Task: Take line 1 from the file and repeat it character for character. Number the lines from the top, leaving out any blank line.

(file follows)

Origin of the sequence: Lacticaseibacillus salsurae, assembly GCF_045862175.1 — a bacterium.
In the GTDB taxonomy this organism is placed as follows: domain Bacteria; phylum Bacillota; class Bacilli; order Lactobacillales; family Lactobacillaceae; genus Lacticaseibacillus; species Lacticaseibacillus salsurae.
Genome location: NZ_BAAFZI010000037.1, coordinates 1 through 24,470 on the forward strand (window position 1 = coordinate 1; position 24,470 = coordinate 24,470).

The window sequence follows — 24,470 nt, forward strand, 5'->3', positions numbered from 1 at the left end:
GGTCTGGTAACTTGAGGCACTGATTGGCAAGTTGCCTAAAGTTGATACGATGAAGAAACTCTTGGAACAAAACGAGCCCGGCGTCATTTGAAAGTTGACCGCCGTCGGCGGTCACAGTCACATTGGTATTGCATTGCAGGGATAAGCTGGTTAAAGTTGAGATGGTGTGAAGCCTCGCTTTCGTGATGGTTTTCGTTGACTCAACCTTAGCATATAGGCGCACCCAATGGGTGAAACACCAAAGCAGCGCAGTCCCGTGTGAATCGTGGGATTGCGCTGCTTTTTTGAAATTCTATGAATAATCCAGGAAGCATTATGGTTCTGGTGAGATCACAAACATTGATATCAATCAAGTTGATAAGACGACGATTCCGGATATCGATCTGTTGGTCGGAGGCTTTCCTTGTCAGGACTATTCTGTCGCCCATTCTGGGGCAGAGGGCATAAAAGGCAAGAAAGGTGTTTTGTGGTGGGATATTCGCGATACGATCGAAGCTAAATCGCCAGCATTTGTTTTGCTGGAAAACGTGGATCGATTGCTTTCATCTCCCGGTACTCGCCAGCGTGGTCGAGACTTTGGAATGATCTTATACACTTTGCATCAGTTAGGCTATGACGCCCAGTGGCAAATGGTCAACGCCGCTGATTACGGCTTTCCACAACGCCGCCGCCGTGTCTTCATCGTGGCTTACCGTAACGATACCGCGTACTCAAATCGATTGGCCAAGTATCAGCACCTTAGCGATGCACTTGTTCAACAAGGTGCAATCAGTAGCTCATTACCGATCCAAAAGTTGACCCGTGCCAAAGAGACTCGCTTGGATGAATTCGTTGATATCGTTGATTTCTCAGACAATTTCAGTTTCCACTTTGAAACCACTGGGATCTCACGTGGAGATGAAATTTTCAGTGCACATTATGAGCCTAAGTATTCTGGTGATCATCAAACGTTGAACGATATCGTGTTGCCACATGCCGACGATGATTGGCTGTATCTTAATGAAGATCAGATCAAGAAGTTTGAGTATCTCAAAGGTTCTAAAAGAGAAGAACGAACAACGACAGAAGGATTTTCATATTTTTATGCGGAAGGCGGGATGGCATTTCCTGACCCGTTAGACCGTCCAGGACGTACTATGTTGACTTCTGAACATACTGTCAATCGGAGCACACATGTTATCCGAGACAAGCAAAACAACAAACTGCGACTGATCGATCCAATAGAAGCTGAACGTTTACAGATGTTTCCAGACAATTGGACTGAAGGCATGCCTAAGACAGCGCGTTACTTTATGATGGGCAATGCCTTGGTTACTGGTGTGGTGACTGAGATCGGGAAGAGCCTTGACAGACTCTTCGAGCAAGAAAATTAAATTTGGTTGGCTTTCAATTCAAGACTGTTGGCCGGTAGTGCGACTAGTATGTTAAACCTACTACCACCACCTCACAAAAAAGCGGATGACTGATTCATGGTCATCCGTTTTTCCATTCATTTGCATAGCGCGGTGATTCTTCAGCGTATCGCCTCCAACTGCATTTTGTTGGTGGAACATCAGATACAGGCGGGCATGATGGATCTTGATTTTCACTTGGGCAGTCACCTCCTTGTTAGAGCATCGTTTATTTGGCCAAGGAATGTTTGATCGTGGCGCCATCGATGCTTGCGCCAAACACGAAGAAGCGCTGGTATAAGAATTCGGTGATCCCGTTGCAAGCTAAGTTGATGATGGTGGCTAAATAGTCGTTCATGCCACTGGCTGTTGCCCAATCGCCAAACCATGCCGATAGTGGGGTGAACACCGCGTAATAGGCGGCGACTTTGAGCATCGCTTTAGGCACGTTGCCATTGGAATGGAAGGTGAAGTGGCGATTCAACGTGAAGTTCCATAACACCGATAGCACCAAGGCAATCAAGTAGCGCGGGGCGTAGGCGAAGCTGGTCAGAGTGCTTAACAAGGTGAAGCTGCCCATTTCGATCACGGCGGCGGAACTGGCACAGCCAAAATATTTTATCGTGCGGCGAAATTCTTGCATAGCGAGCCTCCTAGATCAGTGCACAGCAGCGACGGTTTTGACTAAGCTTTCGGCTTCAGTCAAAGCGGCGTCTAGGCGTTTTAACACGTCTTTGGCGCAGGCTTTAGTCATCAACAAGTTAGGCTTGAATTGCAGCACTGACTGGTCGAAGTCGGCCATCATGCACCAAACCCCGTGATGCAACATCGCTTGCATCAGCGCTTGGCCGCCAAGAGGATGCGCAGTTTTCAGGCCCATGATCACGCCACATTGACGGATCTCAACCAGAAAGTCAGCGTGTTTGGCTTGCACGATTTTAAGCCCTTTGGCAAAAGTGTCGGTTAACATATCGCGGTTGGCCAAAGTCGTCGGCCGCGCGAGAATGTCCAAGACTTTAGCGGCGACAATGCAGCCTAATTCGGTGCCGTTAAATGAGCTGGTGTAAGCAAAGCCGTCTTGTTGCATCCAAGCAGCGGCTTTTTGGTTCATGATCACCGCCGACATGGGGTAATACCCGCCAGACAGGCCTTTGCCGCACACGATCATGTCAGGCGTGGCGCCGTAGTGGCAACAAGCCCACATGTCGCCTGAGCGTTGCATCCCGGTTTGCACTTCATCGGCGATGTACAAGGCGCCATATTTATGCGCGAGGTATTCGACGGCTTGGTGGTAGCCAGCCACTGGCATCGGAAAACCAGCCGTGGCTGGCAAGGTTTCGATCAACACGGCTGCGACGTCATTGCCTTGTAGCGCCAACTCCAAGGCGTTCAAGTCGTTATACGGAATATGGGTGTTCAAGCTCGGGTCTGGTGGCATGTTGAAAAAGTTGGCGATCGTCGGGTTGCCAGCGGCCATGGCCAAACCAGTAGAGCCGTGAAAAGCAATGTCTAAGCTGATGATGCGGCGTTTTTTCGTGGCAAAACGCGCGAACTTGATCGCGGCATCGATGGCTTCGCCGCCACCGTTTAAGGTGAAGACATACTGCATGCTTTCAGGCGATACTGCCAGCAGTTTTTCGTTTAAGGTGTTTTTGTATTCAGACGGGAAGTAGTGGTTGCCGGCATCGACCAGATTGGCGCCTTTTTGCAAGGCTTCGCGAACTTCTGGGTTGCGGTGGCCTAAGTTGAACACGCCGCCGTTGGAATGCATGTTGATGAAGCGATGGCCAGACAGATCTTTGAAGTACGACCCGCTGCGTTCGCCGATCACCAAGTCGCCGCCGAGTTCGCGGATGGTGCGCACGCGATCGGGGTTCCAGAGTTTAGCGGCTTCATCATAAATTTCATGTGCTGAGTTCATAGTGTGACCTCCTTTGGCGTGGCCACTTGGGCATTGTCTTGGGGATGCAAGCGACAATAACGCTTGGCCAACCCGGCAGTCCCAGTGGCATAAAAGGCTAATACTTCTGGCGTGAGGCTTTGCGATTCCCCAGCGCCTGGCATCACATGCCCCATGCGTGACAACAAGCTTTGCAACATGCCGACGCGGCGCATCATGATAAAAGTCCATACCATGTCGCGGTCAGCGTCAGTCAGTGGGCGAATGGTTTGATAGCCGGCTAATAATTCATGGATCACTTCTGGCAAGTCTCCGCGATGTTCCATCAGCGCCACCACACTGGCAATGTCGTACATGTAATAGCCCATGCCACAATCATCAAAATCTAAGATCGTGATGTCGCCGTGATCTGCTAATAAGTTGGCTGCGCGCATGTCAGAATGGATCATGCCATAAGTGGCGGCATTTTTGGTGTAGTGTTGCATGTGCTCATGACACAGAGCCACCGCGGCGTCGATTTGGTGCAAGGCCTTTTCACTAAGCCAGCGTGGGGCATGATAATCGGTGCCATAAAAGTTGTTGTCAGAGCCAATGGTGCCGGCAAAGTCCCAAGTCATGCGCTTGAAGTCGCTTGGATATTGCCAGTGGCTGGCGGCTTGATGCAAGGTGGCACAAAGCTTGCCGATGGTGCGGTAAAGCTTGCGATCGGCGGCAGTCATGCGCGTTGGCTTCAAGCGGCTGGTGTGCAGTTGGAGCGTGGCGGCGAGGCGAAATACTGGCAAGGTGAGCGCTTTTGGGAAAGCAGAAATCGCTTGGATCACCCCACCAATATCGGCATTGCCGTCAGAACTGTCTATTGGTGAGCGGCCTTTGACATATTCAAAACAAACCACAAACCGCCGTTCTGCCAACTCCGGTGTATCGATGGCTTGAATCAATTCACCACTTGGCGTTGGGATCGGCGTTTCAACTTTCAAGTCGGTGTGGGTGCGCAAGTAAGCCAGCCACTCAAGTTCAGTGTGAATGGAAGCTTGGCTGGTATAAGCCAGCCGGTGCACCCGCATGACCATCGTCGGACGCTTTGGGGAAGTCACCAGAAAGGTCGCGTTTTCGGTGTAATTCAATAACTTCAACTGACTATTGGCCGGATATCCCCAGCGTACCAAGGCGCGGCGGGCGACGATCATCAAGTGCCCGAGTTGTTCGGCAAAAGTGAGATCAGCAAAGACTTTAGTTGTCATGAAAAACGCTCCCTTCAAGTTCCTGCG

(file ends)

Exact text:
Origin of the sequence: Lacticaseibacillus salsurae, assembly GCF_045862175.1 — a bacterium.